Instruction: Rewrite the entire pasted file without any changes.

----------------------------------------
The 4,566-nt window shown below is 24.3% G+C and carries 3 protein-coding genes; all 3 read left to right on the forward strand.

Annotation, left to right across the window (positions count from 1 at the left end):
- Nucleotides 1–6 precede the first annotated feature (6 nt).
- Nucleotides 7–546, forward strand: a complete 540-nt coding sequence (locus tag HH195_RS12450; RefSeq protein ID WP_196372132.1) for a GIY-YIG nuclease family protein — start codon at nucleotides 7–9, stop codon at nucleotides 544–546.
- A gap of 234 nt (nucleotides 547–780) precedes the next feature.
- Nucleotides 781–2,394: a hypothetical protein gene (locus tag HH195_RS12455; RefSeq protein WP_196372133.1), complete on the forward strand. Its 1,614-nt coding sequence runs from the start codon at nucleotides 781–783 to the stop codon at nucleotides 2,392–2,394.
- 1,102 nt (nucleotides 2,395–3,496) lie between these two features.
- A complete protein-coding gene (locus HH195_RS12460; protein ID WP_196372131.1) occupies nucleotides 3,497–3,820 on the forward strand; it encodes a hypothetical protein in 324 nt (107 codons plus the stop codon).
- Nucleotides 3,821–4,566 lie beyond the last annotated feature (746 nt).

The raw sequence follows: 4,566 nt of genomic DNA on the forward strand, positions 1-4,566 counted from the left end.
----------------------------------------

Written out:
The 4,566-nt window shown below is 24.3% G+C and carries 3 protein-coding genes; all 3 read left to right on the forward strand.

Annotation, left to right across the window (positions count from 1 at the left end):
- Nucleotides 1–6 precede the first annotated feature (6 nt).
- Nucleotides 7–546, forward strand: a complete 540-nt coding sequence (locus tag HH195_RS12450; RefSeq protein ID WP_196372132.1) for a GIY-YIG nuclease family protein — start codon at nucleotides 7–9, stop codon at nucleotides 544–546.
- A gap of 234 nt (nucleotides 547–780) precedes the next feature.
- Nucleotides 781–2,394: a hypothetical protein gene (locus tag HH195_RS12455; RefSeq protein WP_196372133.1), complete on the forward strand. Its 1,614-nt coding sequence runs from the start codon at nucleotides 781–783 to the stop codon at nucleotides 2,392–2,394.
- 1,102 nt (nucleotides 2,395–3,496) lie between these two features.
- A complete protein-coding gene (locus HH195_RS12460; protein ID WP_196372131.1) occupies nucleotides 3,497–3,820 on the forward strand; it encodes a hypothetical protein in 324 nt (107 codons plus the stop codon).
- Nucleotides 3,821–4,566 lie beyond the last annotated feature (746 nt).

The raw sequence follows: 4,566 nt of genomic DNA on the forward strand, positions 1-4,566 counted from the left end.